How Will Changes to China's Ecommerce Laws Impact Luxury Brands?
In under a decade China has become the largest global ecommerce market and China’s central policy makers haven’t been able to keep up.
China is still the key player when it comes to sales and brand awareness for luxury players, according to a recent report from Bain & Co.. Rumours of change to China’s ecommerce laws over the last few months have rattled many retailers who are worried that the relative ease of cross-border ecommerce would tighten. With these rumours confirmed in November 2018, many brands and agencies can breathe a sigh of relief, with luxury brands in particular set to benefit the most.
So what are some of the key takeaways?
1. Grey-market sales channels targeted
Daigou, which means to ‘buy on behalf of’, may be a thing of the past soon. For years, Chinese students and expats purchasing foreign goods abroad to be shipped as personal parcels back to China have been a mainstay of luxury ecommerce in the country. In an attempt to claw back precious tax revenue has gradually introduced more and more cross-border ecommerce legislation to rein in the market share of such unlicensed resellers. The latest ecommerce law tightens the screws further on daigou and other unofficial online sales channels. For luxury brands, this will see more of a shift towards platforms such as Little Red Book (LRB) and away from traditional online marketplaces like Taobao. LRB is growing in popularity as users can enjoy the tailored style consultation and pricing services, and collaboration with influential KOLs which will generate sales and provide quality content to brands’ pages.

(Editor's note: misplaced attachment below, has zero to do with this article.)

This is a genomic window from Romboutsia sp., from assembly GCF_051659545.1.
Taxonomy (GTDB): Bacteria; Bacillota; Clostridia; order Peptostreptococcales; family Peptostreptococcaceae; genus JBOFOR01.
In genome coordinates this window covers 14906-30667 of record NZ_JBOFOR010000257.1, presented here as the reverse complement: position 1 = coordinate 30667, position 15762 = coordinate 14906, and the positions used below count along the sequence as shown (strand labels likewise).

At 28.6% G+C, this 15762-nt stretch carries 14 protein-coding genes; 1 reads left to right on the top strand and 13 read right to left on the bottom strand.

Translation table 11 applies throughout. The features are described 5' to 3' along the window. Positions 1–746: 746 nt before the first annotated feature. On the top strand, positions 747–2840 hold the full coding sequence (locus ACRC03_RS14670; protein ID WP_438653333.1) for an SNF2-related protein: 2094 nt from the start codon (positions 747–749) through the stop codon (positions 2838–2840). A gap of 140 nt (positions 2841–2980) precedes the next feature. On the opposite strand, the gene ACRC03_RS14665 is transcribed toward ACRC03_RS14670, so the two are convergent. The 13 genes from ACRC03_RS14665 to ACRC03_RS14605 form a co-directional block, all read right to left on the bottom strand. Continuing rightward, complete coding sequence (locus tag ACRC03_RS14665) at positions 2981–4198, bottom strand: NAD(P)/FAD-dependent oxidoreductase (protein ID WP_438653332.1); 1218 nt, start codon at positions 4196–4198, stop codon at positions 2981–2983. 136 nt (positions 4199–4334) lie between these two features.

A significant part of the new law is to crackdown on the sale of counterfeit products by putting pressure on e-tailers as part of an attempt to ‘clean up the country’s reputation as a major source of knock-off merchandise’, according to the South China Morning Post. To-date, this has included the shutdown of 240,000 fake Taobao stores last year. Competition from Taobao and other social media and sites will be minimised by setting up protocols to ensure retailers that their products aren’t being resold through daigou, and non-compliance with brands’ requests to remove fake goods would make ecommerce platforms ‘jointly liable for the losses of the rights holder’.
3. Greater Tax Incentives
The other good news for luxury retailers selling expensive deluxe items is that the tax exemption limit for single cross-border purchases will be raised from RMB 2,000 ($288) to RMB 5,000 ($720). The yearly purchase limit will also increase from RMB 20,000 ($2,900) to RMB 26,000 ($3,780), and purchases made under these limits are duty free and will further enjoy a 30% discount on consumption tax and VAT.
The introduction of ever more commerce-related legislation will make entry into the Chinese market harder and harder for non-Chinese companies without hopping on board Chinese ecommerce platforms. chinalawblog.com writes that ‘foreign-owned operators of ecommerce platforms will also be excluded from operating in the Chinese market. Sales of foreign products will be forced to come to China through Chinese owned or controlled platforms’.
This being said, the opportunity remains significant. A report by Bain & Co.’s forecasts that China’s millennial and Gen-Z consumers will make up 46% of purchases in the market by 2025, and China will account for half the number of sales, so there’s every reason to embrace the Chinese market. The new legal requirements could spell some small bumps in the road for e-tailers, but only time will tell as the law comes into force in 2019.